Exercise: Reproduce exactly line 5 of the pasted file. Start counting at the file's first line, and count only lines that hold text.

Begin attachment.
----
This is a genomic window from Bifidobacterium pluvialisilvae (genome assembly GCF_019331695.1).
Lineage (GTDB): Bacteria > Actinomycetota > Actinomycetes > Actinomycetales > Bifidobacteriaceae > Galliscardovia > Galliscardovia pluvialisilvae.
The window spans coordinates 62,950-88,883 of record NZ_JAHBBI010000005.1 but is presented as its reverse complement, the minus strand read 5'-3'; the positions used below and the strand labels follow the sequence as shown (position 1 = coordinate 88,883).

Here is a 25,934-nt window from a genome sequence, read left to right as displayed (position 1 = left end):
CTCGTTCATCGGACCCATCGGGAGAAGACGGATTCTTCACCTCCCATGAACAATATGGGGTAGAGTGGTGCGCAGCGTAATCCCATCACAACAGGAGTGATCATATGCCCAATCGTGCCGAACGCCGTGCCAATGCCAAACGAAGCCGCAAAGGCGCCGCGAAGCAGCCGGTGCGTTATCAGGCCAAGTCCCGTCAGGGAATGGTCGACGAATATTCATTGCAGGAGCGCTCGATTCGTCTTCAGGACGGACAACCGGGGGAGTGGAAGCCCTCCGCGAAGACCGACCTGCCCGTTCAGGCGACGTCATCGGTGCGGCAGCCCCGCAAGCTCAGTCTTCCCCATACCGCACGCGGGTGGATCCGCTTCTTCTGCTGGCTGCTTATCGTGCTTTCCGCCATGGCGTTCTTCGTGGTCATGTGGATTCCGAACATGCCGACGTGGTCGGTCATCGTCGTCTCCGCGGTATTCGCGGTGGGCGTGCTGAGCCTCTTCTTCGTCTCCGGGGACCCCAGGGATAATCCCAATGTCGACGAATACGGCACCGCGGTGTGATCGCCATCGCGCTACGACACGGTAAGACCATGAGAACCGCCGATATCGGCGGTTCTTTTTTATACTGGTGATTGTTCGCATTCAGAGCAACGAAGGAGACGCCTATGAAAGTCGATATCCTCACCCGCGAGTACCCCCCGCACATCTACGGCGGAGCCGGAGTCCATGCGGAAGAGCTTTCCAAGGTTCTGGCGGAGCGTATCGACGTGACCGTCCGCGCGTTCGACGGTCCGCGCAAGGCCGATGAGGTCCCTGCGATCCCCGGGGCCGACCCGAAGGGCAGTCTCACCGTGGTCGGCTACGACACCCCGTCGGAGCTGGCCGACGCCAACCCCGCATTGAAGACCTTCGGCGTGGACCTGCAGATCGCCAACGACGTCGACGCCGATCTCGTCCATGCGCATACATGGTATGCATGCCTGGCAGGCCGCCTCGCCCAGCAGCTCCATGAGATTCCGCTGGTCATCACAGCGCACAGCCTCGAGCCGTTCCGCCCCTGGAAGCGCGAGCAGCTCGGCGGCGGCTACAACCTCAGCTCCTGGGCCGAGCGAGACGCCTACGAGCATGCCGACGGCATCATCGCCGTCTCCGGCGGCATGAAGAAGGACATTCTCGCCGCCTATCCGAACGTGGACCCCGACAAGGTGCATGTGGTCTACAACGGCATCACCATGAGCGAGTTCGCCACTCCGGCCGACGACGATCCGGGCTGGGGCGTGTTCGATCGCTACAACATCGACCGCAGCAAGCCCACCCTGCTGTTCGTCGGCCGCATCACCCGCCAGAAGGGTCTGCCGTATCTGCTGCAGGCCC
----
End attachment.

CTCGTTCATCGGACCCATCGGGAGAAGACGGATTCTTCACCTCCCATGAACAATATGGGGTAGAGTGGTGCGCAGCGTAATCCCATCACAACAGGAGTGATCATATGCCCAATCGTGCCGAACGCCGTGCCAATGCCAAACGAAGCCGCAAAGGCGCCGCGAAGCAGCCGGTGCGTTATCAGGCCAAGTCCCGTCAGGGAATGGTCGACGAATATTCATTGCAGGAGCGCTCGATTCGTCTTCAGGACGGACAACCGGGGGAGTGGAAGCCCTCCGCGAAGACCGACCTGCCCGTTCAGGCGACGTCATCGGTGCGGCAGCCCCGCAAGCTCAGTCTTCCCCATACCGCACGCGGGTGGATCCGCTTCTTCTGCTGGCTGCTTATCGTGCTTTCCGCCATGGCGTTCTTCGTGGTCATGTGGATTCCGAACATGCCGACGTGGTCGGTCATCGTCGTCTCCGCGGTATTCGCGGTGGGCGTGCTGAGCCTCTTCTTCGTCTCCGGGGACCCCAGGGATAATCCCAATGTCGACGAATACGGCACCGCGGTGTGATCGCCATCGCGCTACGACACGGTAAGACCATGAGAACCGCCGATATCGGCGGTTCTTTTTTATACTGGTGATTGTTCGCATTCAGAGCAACGAAGGAGACGCCTATGAAAGTCGATATCCTCACCCGCGAGTACCCCCCGCACATCTACGGCGGAGCCGGAGTCCATGCGGAAGAGCTTTCCAAGGTTCTGGCGGAGCGTATCGACGTGACCGTCCGCGCGTTCGACGGTCCGCGCAAGGCCGATGAGGTCCCTGCGATCCCCGGGGCCGACCCGAAGGGCAGTCTCACCGTGGTCGGCTACGACACCCCGTCGGAGCTGGCCGACGCCAACCCCGCATTGAAGACCTTCGGCGTGGACCTGCAGATCGCCAACGACGTCGACGCCGATCTCGTCCATGCGCATACATGGTATGCATGCCTGGCAGGCCGCCTCGCCCAGCAGCTCCATGAGATTCCGCTGGTCATCACAGCGCACAGCCTCGAGCCGTTCCGCCCCTGGAAGCGCGAGCAGCTCGGCGGCGGCTACAACCTCAGCTCCTGGGCCGAGCGAGACGCCTACGAGCATGCCGACGGCATCATCGCCGTCTCCGGCGGCATGAAGAAGGACATTCTCGCCGCCTATCCGAACGTGGACCCCGACAAGGTGCATGTGGTCTACAACGGCATCACCATGAGCGAGTTCGCCACTCCGGCCGACGACGATCCGGGCTGGGGCGTGTTCGATCGCTACAACATCGACCGCAGCAAGCCCACCCTGCTGTTCGTCGGCCGCATCACCCGCCAGAAGGGTCTGCCGTATCTGCTGCAGGCCC